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Publication numberUS3801448 A
Publication typeGrant
Publication dateApr 2, 1974
Filing dateNov 21, 1972
Priority dateNov 30, 1971
Also published asDE2258518A1, DE2258518C2
Publication numberUS 3801448 A, US 3801448A, US-A-3801448, US3801448 A, US3801448A
InventorsR Brandstetter, M Robin
Original AssigneeCommissariat A L Energy Atomiq
Export CitationBiBTeX, EndNote, RefMan
External Links: USPTO, USPTO Assignment, Espacenet
Removable top shield for a nuclear reactor core
US 3801448 A
Abstract  available in
Images(5)
Previous page
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Claims  available in
Description  (OCR text may contain errors)

States Paet 1 1 1111 3,801,448

Unite 11 Brandstetter et all. Apr. 2, 1974 [5 REMOVABLE TOP SHIELD FOR A 3,635,792 1/1972 Barker 176/40 NUCLEAR REACTOR CORE 3,436,544 4/1969 Graf, Jr 176/87 [75] Inventors: Robert Brandstetter, Meschers;

Marcel Robin, S b h f Primary Examiner-Reuben Epstein France Attorney, Agent, or Firm-Cameron, Kerkam, Sutton,

Stowe]! & Stowell [73] Ass1gnee: Commlssarlat A LEnergy Atomlque [22] Filed: Nov. 21, 1972 [21] Appl. No.: 308,405 [57] ABSTRACT The removable top shield comprises two rotating shield plugs mounted in eccentric relation for closing [30] l Foreign Application PrioritvData the top port1on of the reactor vessel and is made up of Nov. 30, 1971 France 71.42933 metallic Shielding flasks containing Shielding elements and mounted on a frame so as to constitute a cluster 176/40 g i ijgz unit. The cluster units are supported on flooring elements which are attached respectively to the large [58] Field of Search 176/87, 28, 40 Shield p g and the Small Shield p g of the reactor y means of a metallic structure and the flooring being [56] References Cited carried on the lateral shields of the reactor core.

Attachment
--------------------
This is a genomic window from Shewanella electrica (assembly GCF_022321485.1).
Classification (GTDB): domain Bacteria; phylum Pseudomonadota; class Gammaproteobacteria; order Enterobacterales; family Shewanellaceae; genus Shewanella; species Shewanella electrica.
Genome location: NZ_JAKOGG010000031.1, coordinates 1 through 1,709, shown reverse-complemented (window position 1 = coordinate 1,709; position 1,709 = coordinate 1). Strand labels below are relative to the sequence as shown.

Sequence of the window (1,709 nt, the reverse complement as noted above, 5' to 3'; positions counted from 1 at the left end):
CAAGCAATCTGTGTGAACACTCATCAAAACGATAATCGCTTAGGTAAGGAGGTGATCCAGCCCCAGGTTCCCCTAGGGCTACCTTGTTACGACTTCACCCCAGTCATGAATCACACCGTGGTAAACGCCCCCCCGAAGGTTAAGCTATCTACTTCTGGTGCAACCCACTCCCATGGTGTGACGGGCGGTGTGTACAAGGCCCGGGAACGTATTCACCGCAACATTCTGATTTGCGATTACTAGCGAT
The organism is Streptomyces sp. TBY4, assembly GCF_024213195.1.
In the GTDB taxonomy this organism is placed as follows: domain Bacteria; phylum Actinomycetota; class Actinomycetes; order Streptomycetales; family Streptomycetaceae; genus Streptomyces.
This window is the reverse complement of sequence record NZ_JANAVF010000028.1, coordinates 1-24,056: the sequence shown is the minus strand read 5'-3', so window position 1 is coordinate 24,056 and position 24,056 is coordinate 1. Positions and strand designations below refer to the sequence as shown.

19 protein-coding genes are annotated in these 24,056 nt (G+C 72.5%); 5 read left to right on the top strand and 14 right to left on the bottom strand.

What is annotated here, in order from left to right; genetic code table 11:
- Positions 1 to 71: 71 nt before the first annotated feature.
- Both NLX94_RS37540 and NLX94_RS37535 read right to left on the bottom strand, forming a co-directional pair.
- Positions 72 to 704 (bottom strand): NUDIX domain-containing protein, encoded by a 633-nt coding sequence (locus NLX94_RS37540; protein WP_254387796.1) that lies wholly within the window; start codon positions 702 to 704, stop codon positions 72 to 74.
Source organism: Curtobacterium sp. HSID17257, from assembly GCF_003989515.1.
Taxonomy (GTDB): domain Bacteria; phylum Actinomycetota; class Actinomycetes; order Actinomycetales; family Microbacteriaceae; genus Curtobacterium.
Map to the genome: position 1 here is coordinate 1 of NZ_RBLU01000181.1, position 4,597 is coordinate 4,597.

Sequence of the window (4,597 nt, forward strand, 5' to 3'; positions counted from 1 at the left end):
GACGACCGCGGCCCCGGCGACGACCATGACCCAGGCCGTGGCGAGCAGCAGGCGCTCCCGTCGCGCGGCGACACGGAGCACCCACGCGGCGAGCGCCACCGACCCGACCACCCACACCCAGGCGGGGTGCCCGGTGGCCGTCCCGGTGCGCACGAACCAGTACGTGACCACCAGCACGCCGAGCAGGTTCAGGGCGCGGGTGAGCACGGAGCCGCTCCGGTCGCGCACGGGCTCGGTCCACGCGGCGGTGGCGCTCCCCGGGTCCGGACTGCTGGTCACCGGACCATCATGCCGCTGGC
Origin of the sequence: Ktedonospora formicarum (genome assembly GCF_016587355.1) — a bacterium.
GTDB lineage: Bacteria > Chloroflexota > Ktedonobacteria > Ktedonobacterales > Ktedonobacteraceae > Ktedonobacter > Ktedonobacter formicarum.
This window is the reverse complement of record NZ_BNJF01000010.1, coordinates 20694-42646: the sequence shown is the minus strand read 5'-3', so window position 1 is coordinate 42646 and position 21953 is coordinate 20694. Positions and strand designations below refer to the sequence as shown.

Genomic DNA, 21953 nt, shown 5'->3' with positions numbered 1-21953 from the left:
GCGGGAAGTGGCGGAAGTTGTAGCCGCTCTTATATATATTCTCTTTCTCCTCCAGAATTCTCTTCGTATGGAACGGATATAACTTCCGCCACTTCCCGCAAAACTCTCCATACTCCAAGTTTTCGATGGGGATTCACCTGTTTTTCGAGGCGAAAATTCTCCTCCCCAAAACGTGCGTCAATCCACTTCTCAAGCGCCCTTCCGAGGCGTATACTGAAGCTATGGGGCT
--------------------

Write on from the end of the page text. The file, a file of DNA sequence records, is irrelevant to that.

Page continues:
UNITED STATES PATENTS 3.7l5,720 2/1973 Jackson l76/40 4 Claims, 8 Drawing Figures PATENYEWR 2 m4 SHEET 1 l]? 5 PATEMEUAFR 21974 SL801; 448

SHEET 2 BF 5 Pmmmm 21924 3801448 SHEET Q [If 5 jg 48 FIG. 5

REMOVABLE TOP SHIELD FOR A NUCLEAR REACTOR CORE This invention relates to a removable top shield for a nuclear reactor core.

In certain types of sodium-cooled integrated reactors, the reactor core is located within a number of containment structures. The outer containment structure is of concrete, for example, and ensures protection against radiations. This outer structure is closed by two circular shield plugs which are mounted in eccentric relation and serve to gain access to the reactor core. The core proper is surrounded by a lateral shield. The upper portion of said lateral shield is closed by a top shield cover,"the intended function 'of said cover in conjunction with the lateral shield being to slow-down and capture fast neutrons which have escaped from the reactor core in order to prevent contamination of the secondary sodium as this latter passes through the intermediate heat exchangers.